What You Don’t Know About
Illegal Marijuana Growing
September 18, 2012
I read in the September 13 edition of the Sierra Star that there was another “busted” marijuana farm in our Mountain Area. What a lot of people are not aware of is the environmental impact these large gardens have done to our land, water, natural vegetation, and wildlife in these grow sites.
Illegal grow sites are poisoning California's water supply. Sixty-five percent of California's water supply originates in the Sierra Nevada Mountain Range. Today that water supply is being contaminated by these clandestine marijuana cultivation sites (i.e. pot-farms). A countless number of pollutants damage the streams, including fuel, fertilizers, herbicides, pesticides, rodenticides, debris from building, and sediment. Chemicals may go directly into our waterways or may leach into the soil to be released into the water throughout the year. The growers use these chemicals to feed and protect their plants. The problem is they use these products, some of which aren’t legal in the US, at application rates far above what is safe without regard to the damage they cause to the water, soil and wildlife.
A current study being completed at the University of California Davis, has found that growers create pesticide(rodenticides) "fences" that will keep any animal, from a mouse to a bear, out of the crop. Predators such as owls, martens, and fishers in turn eat rodents that have been poisoned, with devastating results. These poisons range from anti-freeze around their sleeping areas to DDT, Malathion, and others poisons around their camp and grow sites. Insecticides and rodenticides are placed around the plants which then leach into the ground and the plants leaving unhealthy concentrations on the plants which the end user consumes. This is causing illness and death in wildlife of all types and sizes that could include humans; from those who may use the marijuana to those who hunt, fish, or utilize the water flowing down the hill. Fish and wildlife are not only being poisoned to protect their crops but are also being poached for food.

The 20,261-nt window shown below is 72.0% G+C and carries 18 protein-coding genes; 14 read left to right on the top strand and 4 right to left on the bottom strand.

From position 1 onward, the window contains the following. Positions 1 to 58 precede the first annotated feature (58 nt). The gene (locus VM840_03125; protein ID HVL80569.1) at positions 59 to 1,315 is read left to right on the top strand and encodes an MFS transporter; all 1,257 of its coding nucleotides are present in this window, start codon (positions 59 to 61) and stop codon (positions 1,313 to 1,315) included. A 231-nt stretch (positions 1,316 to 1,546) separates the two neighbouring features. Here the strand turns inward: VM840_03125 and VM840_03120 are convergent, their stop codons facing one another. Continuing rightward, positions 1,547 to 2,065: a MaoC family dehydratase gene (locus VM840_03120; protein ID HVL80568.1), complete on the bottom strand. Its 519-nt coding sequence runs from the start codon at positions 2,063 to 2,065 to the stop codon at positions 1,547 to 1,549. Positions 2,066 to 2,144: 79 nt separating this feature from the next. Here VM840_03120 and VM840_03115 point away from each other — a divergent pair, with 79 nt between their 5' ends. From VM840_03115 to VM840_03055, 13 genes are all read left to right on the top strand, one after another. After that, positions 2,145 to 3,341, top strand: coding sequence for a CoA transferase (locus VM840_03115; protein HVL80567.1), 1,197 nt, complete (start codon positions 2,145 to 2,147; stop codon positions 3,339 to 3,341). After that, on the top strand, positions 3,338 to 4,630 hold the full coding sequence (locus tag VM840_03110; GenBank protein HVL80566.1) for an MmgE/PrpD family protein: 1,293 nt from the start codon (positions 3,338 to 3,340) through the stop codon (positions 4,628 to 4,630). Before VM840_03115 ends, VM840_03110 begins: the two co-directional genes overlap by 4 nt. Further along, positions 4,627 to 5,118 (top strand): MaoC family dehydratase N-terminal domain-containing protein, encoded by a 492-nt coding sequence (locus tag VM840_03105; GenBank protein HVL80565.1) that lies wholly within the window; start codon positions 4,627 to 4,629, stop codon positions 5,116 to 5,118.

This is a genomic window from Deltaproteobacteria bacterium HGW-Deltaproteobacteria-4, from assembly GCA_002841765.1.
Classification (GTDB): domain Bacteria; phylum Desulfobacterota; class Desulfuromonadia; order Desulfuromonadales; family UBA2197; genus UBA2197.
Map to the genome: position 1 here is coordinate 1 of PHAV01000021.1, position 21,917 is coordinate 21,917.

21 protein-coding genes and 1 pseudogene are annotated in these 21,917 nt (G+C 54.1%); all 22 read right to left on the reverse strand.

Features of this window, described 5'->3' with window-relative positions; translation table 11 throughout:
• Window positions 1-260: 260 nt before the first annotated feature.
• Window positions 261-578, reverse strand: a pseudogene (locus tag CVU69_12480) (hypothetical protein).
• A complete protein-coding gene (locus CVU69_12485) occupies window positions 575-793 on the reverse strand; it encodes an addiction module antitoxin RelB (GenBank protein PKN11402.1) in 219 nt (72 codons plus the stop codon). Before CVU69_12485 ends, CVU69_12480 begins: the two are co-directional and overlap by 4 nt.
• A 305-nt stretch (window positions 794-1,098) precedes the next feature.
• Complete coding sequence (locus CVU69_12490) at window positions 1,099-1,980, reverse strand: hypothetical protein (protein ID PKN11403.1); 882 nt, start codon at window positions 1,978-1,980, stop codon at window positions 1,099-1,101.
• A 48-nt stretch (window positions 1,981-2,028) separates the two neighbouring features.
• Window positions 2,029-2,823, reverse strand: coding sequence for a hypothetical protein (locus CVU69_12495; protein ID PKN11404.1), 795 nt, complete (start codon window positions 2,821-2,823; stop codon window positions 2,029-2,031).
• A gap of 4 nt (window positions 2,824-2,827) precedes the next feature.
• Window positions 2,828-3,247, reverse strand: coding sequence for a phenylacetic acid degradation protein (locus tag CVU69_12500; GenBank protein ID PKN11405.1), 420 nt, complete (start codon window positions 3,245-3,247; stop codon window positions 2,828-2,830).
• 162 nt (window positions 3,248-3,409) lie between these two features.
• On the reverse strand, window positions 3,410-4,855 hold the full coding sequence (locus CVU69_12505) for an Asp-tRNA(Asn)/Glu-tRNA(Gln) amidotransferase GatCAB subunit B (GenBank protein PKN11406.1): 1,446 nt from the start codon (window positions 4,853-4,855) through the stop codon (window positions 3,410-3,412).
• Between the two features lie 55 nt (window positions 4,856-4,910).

Other impacts on the environment are pollutants caused by human waste from the camps; the growers dig holes in the ground for their waste. Additionally, they are clear-cutting our trees in a way that is not optimal for the environment and streams are being dammed, diverted or dried for crop irrigation with pesticides and fertilizers being mixed directly in the stream for irrigation distribution. Shane Krogen, of the Environmental Reclamation Team, recently reported to the Central Sierra Watershed Committee that his team often gets called to clean up grow sites. He stated, “On the average grow site he will find: 5,587.5 feet of drip-line and tubing for irrigation; 681 pounds of fertilizer and poisons; and 17 bags of garbage.”